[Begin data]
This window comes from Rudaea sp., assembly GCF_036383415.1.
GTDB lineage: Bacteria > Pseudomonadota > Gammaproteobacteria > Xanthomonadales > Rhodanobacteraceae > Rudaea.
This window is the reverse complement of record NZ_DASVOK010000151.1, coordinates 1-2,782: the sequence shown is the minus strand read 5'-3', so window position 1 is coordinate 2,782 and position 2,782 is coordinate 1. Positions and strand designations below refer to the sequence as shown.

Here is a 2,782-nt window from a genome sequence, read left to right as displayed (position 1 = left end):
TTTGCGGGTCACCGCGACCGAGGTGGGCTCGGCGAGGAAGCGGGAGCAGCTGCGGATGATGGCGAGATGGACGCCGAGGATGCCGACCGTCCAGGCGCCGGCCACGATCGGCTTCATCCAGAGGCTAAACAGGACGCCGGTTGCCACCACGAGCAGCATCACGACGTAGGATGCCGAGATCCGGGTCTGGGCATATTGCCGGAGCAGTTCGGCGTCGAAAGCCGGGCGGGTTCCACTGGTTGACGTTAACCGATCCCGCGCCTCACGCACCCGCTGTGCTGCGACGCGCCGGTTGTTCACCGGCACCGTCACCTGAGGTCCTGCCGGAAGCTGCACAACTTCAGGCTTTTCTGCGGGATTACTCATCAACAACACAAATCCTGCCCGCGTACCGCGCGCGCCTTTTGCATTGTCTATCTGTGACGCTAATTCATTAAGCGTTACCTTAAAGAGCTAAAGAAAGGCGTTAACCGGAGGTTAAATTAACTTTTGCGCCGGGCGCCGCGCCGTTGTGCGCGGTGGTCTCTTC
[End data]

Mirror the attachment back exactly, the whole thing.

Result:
This window comes from Rudaea sp., assembly GCF_036383415.1.
GTDB lineage: Bacteria > Pseudomonadota > Gammaproteobacteria > Xanthomonadales > Rhodanobacteraceae > Rudaea.
This window is the reverse complement of record NZ_DASVOK010000151.1, coordinates 1-2,782: the sequence shown is the minus strand read 5'-3', so window position 1 is coordinate 2,782 and position 2,782 is coordinate 1. Positions and strand designations below refer to the sequence as shown.

Here is a 2,782-nt window from a genome sequence, read left to right as displayed (position 1 = left end):
TTTGCGGGTCACCGCGACCGAGGTGGGCTCGGCGAGGAAGCGGGAGCAGCTGCGGATGATGGCGAGATGGACGCCGAGGATGCCGACCGTCCAGGCGCCGGCCACGATCGGCTTCATCCAGAGGCTAAACAGGACGCCGGTTGCCACCACGAGCAGCATCACGACGTAGGATGCCGAGATCCGGGTCTGGGCATATTGCCGGAGCAGTTCGGCGTCGAAAGCCGGGCGGGTTCCACTGGTTGACGTTAACCGATCCCGCGCCTCACGCACCCGCTGTGCTGCGACGCGCCGGTTGTTCACCGGCACCGTCACCTGAGGTCCTGCCGGAAGCTGCACAACTTCAGGCTTTTCTGCGGGATTACTCATCAACAACACAAATCCTGCCCGCGTACCGCGCGCGCCTTTTGCATTGTCTATCTGTGACGCTAATTCATTAAGCGTTACCTTAAAGAGCTAAAGAAAGGCGTTAACCGGAGGTTAAATTAACTTTTGCGCCGGGCGCCGCGCCGTTGTGCGCGGTGGTCTCTTC